You often have to look past the box score to recognize Brianna Taylor’s impact on the hardwood.
The senior’s significance on the court stretches far beyond scoring or rebounding, steals or assists. There’s no denying Taylor’s athleticism, but her defensive prowess and dedication to doing the dirty work came to the forefront Wednesday when she earned the Big 12 Defensive Player of the Year award — her first individual honor since arriving on the 40 Acres in 2013.
“I actually jumped up and down in the elevator,” Taylor said, upon learning of the achievement.
Taylor said receiving the award was a great honor.
“I owe it all to my team and my coaches for emphasizing defense and it’s a huge part of what this team is,” Taylor said. “I owe it to my team for pushing
Pressuring opponents on the perimeter is Taylor’s craft on a Texas squad that holds opponents to 36.3 percent from the field and allows only 61.5 points per game — ranking second in the Big 12 in both categories.
Junior guard Brooke McCarty, who became the first player in program history to claim the Big 12 Player of the Year title, praises the threat Taylor poses on defense. When McCarty sees her backcourt teammate lock in on an opponent, she thinks, “You’re not gonna get past her.”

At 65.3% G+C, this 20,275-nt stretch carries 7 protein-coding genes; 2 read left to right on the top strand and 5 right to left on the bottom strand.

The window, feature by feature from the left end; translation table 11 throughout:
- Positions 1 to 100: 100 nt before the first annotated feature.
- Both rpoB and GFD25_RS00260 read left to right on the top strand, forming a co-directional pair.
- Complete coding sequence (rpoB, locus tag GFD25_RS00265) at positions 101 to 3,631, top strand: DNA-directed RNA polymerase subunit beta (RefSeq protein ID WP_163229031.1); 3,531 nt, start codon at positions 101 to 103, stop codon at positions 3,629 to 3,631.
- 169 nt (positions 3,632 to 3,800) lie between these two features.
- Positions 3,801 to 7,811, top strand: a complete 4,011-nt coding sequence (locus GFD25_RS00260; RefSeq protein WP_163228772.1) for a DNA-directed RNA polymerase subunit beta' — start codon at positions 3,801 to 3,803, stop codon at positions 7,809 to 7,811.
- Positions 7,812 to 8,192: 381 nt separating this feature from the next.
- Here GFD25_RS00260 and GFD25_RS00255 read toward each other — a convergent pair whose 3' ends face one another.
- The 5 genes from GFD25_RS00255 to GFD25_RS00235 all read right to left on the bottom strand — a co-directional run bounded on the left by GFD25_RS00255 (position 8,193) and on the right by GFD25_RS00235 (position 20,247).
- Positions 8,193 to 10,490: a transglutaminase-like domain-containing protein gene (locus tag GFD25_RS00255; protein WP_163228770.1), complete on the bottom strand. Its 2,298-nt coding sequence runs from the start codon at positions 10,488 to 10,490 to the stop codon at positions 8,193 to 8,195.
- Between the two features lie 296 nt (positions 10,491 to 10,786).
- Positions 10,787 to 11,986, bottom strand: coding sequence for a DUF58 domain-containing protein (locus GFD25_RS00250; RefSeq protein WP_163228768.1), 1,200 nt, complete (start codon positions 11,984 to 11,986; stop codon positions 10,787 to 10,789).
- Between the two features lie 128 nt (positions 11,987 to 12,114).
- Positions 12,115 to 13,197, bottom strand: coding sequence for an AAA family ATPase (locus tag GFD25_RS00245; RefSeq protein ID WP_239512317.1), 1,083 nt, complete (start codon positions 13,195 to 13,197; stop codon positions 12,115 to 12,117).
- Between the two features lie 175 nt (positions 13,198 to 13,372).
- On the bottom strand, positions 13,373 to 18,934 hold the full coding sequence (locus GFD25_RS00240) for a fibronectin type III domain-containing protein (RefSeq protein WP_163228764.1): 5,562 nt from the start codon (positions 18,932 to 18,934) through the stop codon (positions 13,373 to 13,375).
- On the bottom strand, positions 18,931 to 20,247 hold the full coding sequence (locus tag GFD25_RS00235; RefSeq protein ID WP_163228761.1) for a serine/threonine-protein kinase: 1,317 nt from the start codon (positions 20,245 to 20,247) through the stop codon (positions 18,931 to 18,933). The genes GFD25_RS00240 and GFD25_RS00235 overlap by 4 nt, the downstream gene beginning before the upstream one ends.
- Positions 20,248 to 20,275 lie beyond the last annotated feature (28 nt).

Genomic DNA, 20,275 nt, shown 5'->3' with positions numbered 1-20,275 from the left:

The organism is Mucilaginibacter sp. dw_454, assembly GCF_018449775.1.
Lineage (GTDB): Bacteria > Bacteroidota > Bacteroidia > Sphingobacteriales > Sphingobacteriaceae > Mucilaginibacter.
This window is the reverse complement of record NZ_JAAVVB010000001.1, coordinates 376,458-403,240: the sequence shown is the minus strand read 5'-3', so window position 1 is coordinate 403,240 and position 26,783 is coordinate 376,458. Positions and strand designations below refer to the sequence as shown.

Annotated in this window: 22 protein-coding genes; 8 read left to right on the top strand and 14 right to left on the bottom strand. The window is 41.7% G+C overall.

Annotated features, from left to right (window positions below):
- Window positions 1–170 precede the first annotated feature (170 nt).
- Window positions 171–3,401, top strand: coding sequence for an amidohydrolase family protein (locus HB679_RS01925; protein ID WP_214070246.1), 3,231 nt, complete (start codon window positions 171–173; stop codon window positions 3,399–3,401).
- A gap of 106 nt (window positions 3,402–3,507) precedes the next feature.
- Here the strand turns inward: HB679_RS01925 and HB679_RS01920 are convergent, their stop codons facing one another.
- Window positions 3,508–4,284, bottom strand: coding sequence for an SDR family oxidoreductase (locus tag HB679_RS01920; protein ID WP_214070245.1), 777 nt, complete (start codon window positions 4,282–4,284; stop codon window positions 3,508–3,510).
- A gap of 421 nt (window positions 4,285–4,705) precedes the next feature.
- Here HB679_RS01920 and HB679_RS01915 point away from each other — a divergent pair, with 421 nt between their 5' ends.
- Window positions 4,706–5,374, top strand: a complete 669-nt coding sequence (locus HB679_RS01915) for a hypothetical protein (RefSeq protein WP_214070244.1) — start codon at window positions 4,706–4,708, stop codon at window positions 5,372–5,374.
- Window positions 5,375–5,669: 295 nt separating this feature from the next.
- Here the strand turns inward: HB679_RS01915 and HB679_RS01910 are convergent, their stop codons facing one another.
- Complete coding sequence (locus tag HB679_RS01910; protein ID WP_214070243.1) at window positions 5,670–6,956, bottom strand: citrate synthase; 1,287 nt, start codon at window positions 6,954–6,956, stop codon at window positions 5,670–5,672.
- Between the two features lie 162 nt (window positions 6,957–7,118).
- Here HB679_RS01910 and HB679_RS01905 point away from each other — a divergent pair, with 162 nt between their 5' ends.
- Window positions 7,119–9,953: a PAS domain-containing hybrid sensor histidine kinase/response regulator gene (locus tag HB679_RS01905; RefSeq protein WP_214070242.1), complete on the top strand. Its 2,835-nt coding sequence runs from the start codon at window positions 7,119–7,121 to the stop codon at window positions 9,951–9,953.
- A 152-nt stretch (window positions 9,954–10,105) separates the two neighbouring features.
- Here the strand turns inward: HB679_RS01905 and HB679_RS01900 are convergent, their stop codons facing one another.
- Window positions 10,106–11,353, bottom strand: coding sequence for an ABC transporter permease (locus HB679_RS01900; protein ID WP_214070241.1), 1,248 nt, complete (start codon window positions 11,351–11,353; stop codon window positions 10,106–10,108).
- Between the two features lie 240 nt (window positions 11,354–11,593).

“I think Bri works harder than anybody on the court,” McCarty said. “I’ll put her up against anyone in the country any day. I just think that her getting that award kind of boosts her confidence. The world’s finally seeing that she’s important too.”
Taylor’s humble demeanor is undoubtedly appreciated by her teammates and head coach Karen Aston, who constantly emphasizes the importance of a
“The people I appreciate coaching the most are the ones that show up everyday and work,” Aston said. “It’s not necessarily the ones that score the most points or the flashiest ones. A coach appreciates people that work everyday.”
Taylor’s development on the court parallels the program’s progress over the past four seasons. The Longhorns’ two seniors, Taylor and center Kelsey Lang, have played a crucial role in reclaiming Texas’ status as a national contender under Aston — the Big 12 Coach of the Year.
“Their biggest legacy is being a part of getting Texas back to the place that it belongs,” Aston said. “If you ask people across the country if Texas is back on the national scene or do you think they’re competitive on a national level, I think everybody would answer the question, ‘Yes.’”
Only a few games remain having “Texas” sewn across her jersey, but Taylor’s not done yet. She has a chance to display her defensive dominance at the Big 12 Tournament this weekend in Oklahoma City. The Longhorns will face either Oklahoma State or Kansas in the quarterfinals on Saturday at 6 p.m.